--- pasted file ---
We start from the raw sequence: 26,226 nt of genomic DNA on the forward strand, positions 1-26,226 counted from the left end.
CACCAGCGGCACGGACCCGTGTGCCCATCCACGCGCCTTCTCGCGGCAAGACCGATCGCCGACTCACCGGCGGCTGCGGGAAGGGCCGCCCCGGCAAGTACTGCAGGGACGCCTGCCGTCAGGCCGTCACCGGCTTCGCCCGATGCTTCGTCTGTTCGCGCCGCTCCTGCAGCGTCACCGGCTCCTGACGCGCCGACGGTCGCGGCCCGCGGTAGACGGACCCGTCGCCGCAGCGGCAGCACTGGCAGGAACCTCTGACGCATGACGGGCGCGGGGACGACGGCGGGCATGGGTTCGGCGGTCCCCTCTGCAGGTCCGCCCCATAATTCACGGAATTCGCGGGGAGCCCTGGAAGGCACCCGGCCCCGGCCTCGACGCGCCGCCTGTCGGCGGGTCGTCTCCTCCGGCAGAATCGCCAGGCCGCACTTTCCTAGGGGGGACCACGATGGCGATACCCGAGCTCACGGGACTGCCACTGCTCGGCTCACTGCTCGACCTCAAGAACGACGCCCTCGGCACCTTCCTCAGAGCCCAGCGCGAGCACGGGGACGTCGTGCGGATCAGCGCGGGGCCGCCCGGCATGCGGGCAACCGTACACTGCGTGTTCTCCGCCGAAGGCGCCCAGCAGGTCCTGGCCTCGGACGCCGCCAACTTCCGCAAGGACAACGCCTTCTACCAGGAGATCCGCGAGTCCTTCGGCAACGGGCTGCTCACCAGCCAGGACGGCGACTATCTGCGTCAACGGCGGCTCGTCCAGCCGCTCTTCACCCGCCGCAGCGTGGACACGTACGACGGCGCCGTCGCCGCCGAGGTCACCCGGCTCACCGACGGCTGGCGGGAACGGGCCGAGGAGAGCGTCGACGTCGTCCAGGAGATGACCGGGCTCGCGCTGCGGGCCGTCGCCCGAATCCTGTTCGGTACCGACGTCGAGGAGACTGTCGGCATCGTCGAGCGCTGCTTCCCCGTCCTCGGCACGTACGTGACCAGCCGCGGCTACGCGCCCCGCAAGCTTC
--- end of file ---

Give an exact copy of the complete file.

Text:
We start from the raw sequence: 26,226 nt of genomic DNA on the forward strand, positions 1-26,226 counted from the left end.
CACCAGCGGCACGGACCCGTGTGCCCATCCACGCGCCTTCTCGCGGCAAGACCGATCGCCGACTCACCGGCGGCTGCGGGAAGGGCCGCCCCGGCAAGTACTGCAGGGACGCCTGCCGTCAGGCCGTCACCGGCTTCGCCCGATGCTTCGTCTGTTCGCGCCGCTCCTGCAGCGTCACCGGCTCCTGACGCGCCGACGGTCGCGGCCCGCGGTAGACGGACCCGTCGCCGCAGCGGCAGCACTGGCAGGAACCTCTGACGCATGACGGGCGCGGGGACGACGGCGGGCATGGGTTCGGCGGTCCCCTCTGCAGGTCCGCCCCATAATTCACGGAATTCGCGGGGAGCCCTGGAAGGCACCCGGCCCCGGCCTCGACGCGCCGCCTGTCGGCGGGTCGTCTCCTCCGGCAGAATCGCCAGGCCGCACTTTCCTAGGGGGGACCACGATGGCGATACCCGAGCTCACGGGACTGCCACTGCTCGGCTCACTGCTCGACCTCAAGAACGACGCCCTCGGCACCTTCCTCAGAGCCCAGCGCGAGCACGGGGACGTCGTGCGGATCAGCGCGGGGCCGCCCGGCATGCGGGCAACCGTACACTGCGTGTTCTCCGCCGAAGGCGCCCAGCAGGTCCTGGCCTCGGACGCCGCCAACTTCCGCAAGGACAACGCCTTCTACCAGGAGATCCGCGAGTCCTTCGGCAACGGGCTGCTCACCAGCCAGGACGGCGACTATCTGCGTCAACGGCGGCTCGTCCAGCCGCTCTTCACCCGCCGCAGCGTGGACACGTACGACGGCGCCGTCGCCGCCGAGGTCACCCGGCTCACCGACGGCTGGCGGGAACGGGCCGAGGAGAGCGTCGACGTCGTCCAGGAGATGACCGGGCTCGCGCTGCGGGCCGTCGCCCGAATCCTGTTCGGTACCGACGTCGAGGAGACTGTCGGCATCGTCGAGCGCTGCTTCCCCGTCCTCGGCACGTACGTGACCAGCCGCGGCTACGCGCCCCGCAAGCTTC